Throughout our lives, we are being told to insure against catastrophes. Consequently, we often acquire homeowner’s insurance, renter’s insurance, life insurance, health insurance, disability insurance, automobile insurance and others. Going through a divorce is troubling enough.
However, whether you live in Jupiter, Wellington, or elsewhere in Palm Beach County, you want to make sure that you don’t victimize yourself by not paying attention to the various insurance issues that may arise during or after your divorce. They include:
- Health Insurance. During the course of your divorce, you should not be making any changes to the health insurance coverage unless you receive your attorney’s permission to do so or you are ordered by the court to do so. After your divorce, it is important to notify your insurer that your divorce has concluded and to cancel your spouse’s coverage as soon as it becomes finalized. Continuing to cover your former spouse after the divorce is concluded is technically insurance fraud. If you continue to do so, it could cause you to be dropped from your insurance plan. Your uninsured spouse can continue to be insured through COBRA, but will be required to pay the cost of the COBRA insurance coverage. Alternatively, your former spouse can acquire his or her own health insurance;
- Homeowner’s Insurance. If your spouse vacates the family home and takes the high-value furniture and other goods when he or she leaves, you may be able to reduce your insurance payments. Alternatively, if you move out of the home and into an apartment, you should look into renter’s insurance to cover those furnishings and other items you took from the home or subsequently acquired at the commencement of your divorce;
- Auto Insurance. When you and your spouse begin living separately, after your divorce, you will each need individual car insurance plans. Fortunately, this may be a financial benefit for you because your insurance rates and payments will probably drop. However, you must make sure that your spouse is removed from your policy after your divorce is concluded; and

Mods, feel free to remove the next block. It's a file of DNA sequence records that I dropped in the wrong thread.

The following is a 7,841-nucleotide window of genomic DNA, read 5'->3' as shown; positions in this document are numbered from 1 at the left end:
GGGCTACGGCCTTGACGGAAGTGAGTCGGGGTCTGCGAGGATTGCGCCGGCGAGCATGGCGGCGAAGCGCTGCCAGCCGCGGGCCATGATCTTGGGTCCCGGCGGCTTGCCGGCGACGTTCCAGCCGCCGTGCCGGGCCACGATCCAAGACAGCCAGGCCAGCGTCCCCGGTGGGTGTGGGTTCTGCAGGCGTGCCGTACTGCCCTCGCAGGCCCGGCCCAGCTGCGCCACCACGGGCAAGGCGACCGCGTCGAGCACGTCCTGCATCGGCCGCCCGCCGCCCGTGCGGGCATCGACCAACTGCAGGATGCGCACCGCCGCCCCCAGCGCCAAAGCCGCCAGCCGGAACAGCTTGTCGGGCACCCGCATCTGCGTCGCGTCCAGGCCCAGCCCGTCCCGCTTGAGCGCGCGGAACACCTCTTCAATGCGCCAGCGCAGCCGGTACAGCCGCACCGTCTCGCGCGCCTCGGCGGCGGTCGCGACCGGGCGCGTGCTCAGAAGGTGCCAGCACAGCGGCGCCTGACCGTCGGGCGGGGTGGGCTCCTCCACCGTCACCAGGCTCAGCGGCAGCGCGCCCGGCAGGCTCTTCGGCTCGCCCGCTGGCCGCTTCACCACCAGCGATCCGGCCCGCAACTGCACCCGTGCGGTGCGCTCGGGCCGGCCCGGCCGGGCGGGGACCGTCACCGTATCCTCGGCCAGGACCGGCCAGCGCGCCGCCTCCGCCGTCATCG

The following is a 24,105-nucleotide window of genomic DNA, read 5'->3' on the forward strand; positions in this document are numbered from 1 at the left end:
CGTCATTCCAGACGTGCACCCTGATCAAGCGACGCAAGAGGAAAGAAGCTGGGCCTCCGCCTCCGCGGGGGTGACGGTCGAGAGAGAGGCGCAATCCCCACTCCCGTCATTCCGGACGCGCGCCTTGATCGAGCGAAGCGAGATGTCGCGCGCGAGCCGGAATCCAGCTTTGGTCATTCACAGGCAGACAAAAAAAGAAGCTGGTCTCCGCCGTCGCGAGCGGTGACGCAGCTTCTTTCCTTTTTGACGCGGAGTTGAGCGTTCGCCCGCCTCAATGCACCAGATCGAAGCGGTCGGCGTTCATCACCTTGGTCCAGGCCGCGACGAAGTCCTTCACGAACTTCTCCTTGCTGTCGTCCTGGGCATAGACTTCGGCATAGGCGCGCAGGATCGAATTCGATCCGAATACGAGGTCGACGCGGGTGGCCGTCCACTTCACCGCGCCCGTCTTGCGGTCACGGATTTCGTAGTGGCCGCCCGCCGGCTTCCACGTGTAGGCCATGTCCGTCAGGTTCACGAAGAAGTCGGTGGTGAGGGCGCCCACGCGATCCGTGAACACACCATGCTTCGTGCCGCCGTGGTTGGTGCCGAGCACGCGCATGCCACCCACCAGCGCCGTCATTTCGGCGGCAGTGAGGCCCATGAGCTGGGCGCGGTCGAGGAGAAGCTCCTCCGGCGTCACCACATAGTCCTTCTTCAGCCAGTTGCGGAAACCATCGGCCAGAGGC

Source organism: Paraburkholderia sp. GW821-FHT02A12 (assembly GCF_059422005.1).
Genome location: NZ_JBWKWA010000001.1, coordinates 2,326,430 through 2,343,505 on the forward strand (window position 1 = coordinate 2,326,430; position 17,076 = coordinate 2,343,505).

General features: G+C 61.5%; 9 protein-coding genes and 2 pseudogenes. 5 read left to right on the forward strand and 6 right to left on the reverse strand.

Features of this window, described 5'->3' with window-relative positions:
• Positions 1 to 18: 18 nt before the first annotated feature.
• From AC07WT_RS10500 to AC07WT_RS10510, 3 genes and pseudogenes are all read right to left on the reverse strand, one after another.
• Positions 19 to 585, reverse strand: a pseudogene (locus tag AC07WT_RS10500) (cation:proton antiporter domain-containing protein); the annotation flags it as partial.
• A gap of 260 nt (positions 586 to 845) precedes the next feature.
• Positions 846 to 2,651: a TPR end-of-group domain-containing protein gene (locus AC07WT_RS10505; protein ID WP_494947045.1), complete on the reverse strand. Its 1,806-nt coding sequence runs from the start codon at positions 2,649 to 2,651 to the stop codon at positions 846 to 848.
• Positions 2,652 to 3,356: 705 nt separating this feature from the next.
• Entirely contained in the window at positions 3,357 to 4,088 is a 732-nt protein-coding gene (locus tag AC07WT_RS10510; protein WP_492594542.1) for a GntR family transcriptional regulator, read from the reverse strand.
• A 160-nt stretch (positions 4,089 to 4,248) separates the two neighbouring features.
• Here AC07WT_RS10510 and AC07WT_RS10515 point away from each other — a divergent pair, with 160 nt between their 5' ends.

- Life Insurance. Oftentimes, a final judgment of divorce will require one or both parties to carry a certain amount of life insurance and will designate who should be beneficiaries. In addition, a life insurance policy often is owned by the primary breadwinner during the marriage, with the spouse covered on an attached policy or rider. Since the owner of the policy controls the decision about it, including the naming of beneficiaries, the spouse would have to be released from the policy to buy his or her own policy and to name a different beneficiary. After the divorce is concluded, you should decide whether you should be increasing your death benefits or changing your life insurance policy or changing your beneficiaries.
Always remember that insurance an important component of financially protecting your present status and your future. To obtain additional information regarding how to untangle your insurance plans in your divorce, please click here.
For more than 25 years, Charles D. Jamieson, a Board Certified Family and Marital Law Attorney, has assisted clients in protecting their families and assets during the chaos and upheaval in their divorces. To schedule a consultation or learn more about his firm, visit his website at: https://cjamiesonlaw.staging.wpengine.com.